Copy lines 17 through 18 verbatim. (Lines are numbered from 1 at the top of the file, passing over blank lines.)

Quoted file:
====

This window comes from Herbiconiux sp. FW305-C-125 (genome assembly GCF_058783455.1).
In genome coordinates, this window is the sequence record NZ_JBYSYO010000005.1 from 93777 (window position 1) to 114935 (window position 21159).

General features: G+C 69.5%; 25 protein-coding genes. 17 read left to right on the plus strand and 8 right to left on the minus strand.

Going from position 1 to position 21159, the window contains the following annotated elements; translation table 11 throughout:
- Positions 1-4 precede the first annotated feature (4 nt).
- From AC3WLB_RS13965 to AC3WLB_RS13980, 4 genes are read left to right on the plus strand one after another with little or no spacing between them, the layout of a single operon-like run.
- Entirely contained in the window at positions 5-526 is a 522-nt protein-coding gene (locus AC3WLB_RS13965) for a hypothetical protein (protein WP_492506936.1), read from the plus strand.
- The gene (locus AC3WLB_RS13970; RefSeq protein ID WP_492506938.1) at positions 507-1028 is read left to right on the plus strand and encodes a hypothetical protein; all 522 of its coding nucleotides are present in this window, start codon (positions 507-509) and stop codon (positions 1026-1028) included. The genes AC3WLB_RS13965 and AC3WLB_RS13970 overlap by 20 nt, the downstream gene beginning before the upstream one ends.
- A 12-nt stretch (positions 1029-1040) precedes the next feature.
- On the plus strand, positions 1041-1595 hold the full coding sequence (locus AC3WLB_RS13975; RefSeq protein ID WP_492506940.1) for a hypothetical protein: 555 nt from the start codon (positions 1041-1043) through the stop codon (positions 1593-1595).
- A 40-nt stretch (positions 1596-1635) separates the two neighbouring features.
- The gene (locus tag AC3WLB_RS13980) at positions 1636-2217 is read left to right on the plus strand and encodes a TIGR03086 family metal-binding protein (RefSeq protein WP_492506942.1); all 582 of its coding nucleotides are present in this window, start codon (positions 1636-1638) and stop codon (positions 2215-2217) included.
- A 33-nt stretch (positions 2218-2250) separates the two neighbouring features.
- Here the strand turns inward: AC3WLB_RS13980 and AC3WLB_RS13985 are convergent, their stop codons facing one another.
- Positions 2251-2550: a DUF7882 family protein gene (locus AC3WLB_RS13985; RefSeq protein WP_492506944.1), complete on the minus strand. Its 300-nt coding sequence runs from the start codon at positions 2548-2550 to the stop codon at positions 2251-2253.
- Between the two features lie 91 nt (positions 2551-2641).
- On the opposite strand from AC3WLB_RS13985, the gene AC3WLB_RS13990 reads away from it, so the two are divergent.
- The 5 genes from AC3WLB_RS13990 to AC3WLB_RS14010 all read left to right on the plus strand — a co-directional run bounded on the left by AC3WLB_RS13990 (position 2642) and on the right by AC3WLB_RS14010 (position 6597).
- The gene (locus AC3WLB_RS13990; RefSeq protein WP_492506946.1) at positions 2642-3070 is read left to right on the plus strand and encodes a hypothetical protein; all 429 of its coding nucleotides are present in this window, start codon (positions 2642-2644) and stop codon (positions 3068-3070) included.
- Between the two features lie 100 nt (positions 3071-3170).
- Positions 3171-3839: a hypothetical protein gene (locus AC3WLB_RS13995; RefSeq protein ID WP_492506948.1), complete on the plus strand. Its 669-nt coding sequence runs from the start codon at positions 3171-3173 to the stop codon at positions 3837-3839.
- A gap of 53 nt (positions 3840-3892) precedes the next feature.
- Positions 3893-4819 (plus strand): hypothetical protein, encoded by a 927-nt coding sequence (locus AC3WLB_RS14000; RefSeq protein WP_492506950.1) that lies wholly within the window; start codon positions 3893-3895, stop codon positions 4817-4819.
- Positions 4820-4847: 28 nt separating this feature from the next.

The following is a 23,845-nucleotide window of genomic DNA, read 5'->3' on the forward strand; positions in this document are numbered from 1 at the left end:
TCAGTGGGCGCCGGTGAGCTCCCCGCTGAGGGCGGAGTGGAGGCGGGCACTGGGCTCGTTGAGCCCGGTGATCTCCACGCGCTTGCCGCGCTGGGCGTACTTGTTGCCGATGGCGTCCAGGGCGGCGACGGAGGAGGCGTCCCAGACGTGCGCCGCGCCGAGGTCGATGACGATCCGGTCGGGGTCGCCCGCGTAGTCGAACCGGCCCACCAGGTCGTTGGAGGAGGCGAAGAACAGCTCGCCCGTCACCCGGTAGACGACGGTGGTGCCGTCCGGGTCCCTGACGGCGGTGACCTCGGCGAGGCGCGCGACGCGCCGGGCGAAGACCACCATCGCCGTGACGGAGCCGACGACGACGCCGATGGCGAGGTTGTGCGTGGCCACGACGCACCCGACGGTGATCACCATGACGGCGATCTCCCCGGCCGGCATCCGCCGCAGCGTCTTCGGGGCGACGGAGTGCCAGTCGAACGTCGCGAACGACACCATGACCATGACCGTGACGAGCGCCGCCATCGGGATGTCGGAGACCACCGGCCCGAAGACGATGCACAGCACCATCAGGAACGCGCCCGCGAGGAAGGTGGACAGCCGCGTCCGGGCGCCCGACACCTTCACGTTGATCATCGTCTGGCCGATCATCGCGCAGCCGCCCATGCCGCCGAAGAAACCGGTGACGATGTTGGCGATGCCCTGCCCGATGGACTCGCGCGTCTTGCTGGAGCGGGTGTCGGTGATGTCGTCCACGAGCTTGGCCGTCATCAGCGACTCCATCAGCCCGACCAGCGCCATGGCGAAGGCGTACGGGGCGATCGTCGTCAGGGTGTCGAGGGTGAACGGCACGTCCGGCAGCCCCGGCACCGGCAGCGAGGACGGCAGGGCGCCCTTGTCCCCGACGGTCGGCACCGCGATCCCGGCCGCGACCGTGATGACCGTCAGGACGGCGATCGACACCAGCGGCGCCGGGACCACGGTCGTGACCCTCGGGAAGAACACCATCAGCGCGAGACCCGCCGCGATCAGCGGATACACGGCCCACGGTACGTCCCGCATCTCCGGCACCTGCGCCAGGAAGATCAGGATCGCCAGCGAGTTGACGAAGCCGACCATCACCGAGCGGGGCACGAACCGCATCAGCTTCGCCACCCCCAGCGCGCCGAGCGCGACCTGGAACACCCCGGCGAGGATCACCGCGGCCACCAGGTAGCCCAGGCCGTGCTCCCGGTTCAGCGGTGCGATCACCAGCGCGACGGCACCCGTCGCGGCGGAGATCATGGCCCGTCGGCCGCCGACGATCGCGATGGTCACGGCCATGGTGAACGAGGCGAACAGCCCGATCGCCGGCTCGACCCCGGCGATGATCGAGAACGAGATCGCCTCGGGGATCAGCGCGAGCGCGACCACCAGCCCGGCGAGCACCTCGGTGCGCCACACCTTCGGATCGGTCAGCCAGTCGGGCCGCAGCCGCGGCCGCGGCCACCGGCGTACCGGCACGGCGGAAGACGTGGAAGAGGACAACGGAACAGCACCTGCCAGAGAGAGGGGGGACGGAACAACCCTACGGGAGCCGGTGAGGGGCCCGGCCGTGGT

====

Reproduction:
- On the opposite strand from AC3WLB_RS13985, the gene AC3WLB_RS13990 reads away from it, so the two are divergent.
- The 5 genes from AC3WLB_RS13990 to AC3WLB_RS14010 all read left to right on the plus strand — a co-directional run bounded on the left by AC3WLB_RS13990 (position 2642) and on the right by AC3WLB_RS14010 (position 6597).